If you claim Social Security benefits any time before your FRA, you lock in a permanent reduction in monthly income. Claiming at 62 translates to a reduced monthly income of 30%, relative to your FRA monthly benefit . That means you may receive a lot less monthly retirement income, every year, for potentially several decades. A key consideration for when you claim Social Security benefits is maximizing your income for a retirement that could last longer than 30 years.
Wait until age 70 and lock in a “bonus”:
- Waiting to claim Social Security after age 62 comes with a bonus: roughly 8% additional monthly income per year for each year you delay claiming .
- If your FRA is 67, your monthly income would increase 24% by waiting from 67 to 70.
- If your FRA is 67, your monthly income would increase around 77% by waiting from 62 to 70.
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How Does The Government Determine Eligibility For Social Security Disability Benefits
To qualify for SSDI or SSI, you must meet certain criteria. First, you must have a health condition that falls under the Social Security Administrationâs strict definition of disability. Eligible disabilities may include:
- Bone marrow failure
- Neurodevelopmental disorders
The Social Security Administration only approves severe disabilities that prevent you from performing basic work-related tasks for at least one year. For an exhaustive list of eligible diseases, visit the Social Security Administration website.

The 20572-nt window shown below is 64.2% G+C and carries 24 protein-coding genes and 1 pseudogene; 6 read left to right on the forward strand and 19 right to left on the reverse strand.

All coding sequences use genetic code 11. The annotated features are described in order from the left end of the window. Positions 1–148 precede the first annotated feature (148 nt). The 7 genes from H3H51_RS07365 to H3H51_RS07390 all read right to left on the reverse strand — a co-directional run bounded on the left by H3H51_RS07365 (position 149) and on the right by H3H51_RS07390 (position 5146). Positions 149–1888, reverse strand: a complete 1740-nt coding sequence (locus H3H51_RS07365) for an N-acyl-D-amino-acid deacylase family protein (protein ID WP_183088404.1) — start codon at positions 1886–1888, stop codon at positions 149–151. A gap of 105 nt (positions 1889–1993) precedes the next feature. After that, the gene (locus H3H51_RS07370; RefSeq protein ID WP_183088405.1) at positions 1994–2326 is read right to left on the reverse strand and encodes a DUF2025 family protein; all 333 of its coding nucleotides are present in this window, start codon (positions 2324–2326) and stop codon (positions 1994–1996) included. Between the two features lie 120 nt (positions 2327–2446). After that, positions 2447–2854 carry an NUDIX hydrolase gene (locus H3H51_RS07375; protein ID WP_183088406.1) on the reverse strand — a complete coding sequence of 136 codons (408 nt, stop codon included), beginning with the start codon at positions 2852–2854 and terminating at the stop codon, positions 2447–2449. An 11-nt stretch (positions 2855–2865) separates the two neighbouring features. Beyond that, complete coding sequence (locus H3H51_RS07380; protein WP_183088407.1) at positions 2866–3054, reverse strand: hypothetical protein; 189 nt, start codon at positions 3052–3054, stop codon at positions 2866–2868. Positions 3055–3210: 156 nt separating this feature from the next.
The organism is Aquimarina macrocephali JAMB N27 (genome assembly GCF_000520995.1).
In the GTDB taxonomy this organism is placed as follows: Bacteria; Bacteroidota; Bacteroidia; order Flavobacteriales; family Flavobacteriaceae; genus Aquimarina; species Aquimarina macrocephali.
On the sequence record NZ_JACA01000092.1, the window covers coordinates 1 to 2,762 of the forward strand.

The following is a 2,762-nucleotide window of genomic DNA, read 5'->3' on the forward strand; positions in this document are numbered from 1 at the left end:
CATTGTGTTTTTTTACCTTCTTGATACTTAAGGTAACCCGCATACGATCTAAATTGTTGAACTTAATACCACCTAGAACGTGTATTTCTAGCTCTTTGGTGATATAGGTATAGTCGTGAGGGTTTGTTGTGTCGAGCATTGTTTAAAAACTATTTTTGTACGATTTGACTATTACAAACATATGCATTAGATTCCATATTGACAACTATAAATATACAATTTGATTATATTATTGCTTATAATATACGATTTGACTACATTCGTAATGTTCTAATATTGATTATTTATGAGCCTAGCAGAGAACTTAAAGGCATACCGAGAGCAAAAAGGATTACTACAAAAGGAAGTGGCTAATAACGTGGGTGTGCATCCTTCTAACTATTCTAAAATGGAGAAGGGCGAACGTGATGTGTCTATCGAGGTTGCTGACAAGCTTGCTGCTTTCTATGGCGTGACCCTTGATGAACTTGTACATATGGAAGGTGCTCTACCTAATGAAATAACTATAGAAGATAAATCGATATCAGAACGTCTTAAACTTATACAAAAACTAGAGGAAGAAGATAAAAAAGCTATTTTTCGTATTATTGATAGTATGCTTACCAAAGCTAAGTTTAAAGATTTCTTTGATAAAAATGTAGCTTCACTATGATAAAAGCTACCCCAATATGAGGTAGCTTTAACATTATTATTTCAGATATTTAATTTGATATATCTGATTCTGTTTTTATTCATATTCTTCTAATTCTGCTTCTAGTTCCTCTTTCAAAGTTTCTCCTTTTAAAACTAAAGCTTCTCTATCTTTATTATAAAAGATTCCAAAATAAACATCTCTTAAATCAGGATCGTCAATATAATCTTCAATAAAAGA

Other factors that the Social Security Administration uses to determine eligibility include:
- Widowhood. You may be eligible for disability benefits if 1) you have a qualifying disability, 2) youâre between the age of 50 and 60, and 3) your current or divorced spouse dies.
- Vision. If you have a visual impairment that prevents you from working, you may be eligible for Social Security disability benefits.
- Work Credits. Typically, you must earn 40 work credits to qualify for SSDI, and you need to earn 20 of these credits in the last 10 years. You can earn one work credit for every $1,510 in income, and you can earn a maximum of four work credits per year.
To view the most up-to-date Social Security disability requirements, visit the Social Security Administration website.
What Happens To Ssdi When You Also Receive Workers Comp Benefits
Workers compensation and other public benefits that you receive must be reported to the Social Security Administration when you apply for or receive SSDI benefits. The reason is that the combined total of the workers comp and state disability benefits along with your monthly SSDI cannot exceed 80% the average current earnings you had when you became disabled and were no longer able to work.
What this means in terms of your monthly SSDI payment is best demonstrated by an example provided by Social Security of a worker with average monthly earnings of $4,000 who becomes disabled and can no longer work. The disabled worker, the workers spouse and their two children qualify for SSDI benefits of $2,200 each month.
However, the worker also receives $2,000 a month through workers compensation, which makes the total state and federal benefits $4,200 or $1,000 more than 80% of the persons average current earnings when employed. The family continues to receive their workers compensation monthly payment, but the SSDI benefit is reduced by $1,000 until the compensation benefits end or the worker reaches full retirement age when SSDI converts to retirement benefits.